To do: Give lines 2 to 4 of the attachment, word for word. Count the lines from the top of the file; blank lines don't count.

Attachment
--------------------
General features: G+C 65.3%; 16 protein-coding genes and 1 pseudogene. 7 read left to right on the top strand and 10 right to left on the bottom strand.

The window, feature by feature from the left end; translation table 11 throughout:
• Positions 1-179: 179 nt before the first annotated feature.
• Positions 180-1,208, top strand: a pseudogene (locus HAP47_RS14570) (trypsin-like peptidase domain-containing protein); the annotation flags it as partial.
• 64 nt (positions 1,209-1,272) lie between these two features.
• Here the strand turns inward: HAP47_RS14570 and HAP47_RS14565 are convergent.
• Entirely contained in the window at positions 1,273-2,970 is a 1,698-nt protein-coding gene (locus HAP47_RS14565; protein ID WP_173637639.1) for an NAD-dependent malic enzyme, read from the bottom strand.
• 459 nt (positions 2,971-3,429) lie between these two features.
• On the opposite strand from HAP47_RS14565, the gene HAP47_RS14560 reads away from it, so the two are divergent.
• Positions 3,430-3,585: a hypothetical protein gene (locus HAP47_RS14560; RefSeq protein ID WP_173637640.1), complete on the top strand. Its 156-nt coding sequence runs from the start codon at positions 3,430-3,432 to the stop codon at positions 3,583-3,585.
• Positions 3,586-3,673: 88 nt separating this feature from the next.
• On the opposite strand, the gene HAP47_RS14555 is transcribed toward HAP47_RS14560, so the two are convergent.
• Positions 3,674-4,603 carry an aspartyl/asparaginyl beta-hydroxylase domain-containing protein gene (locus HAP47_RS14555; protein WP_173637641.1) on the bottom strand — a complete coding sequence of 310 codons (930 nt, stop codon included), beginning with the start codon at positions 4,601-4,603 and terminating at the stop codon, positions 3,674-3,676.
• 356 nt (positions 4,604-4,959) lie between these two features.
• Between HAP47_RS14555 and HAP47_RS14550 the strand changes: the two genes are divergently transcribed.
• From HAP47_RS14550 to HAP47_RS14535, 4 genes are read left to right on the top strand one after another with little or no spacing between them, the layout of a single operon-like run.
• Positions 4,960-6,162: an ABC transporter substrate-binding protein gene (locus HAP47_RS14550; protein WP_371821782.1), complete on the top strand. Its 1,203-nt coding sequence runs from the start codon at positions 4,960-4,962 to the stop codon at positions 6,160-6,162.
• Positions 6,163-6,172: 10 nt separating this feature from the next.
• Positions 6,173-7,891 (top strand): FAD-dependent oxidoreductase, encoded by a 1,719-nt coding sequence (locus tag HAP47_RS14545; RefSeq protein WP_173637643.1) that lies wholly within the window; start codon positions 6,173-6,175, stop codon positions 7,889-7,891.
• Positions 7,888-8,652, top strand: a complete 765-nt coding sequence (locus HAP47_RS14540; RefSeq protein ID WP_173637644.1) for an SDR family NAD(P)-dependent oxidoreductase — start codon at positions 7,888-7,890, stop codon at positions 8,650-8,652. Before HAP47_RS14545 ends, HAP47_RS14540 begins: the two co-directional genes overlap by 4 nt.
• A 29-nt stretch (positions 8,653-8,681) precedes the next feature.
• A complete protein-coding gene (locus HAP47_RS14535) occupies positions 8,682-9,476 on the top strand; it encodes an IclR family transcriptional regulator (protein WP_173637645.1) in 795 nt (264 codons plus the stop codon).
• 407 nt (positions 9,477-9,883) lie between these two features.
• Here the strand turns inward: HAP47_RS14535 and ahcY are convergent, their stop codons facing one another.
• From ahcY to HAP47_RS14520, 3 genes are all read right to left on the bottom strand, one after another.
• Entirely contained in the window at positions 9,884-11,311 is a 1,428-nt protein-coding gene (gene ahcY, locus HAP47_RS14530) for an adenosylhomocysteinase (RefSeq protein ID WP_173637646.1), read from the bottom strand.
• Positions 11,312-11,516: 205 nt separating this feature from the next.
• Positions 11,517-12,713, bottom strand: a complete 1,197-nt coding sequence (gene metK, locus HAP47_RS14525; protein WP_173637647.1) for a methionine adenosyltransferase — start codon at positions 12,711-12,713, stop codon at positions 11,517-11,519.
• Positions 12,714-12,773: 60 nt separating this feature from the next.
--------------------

The window, feature by feature from the left end; translation table 11 throughout:
• Positions 1-179: 179 nt before the first annotated feature.
• Positions 180-1,208, top strand: a pseudogene (locus HAP47_RS14570) (trypsin-like peptidase domain-containing protein); the annotation flags it as partial.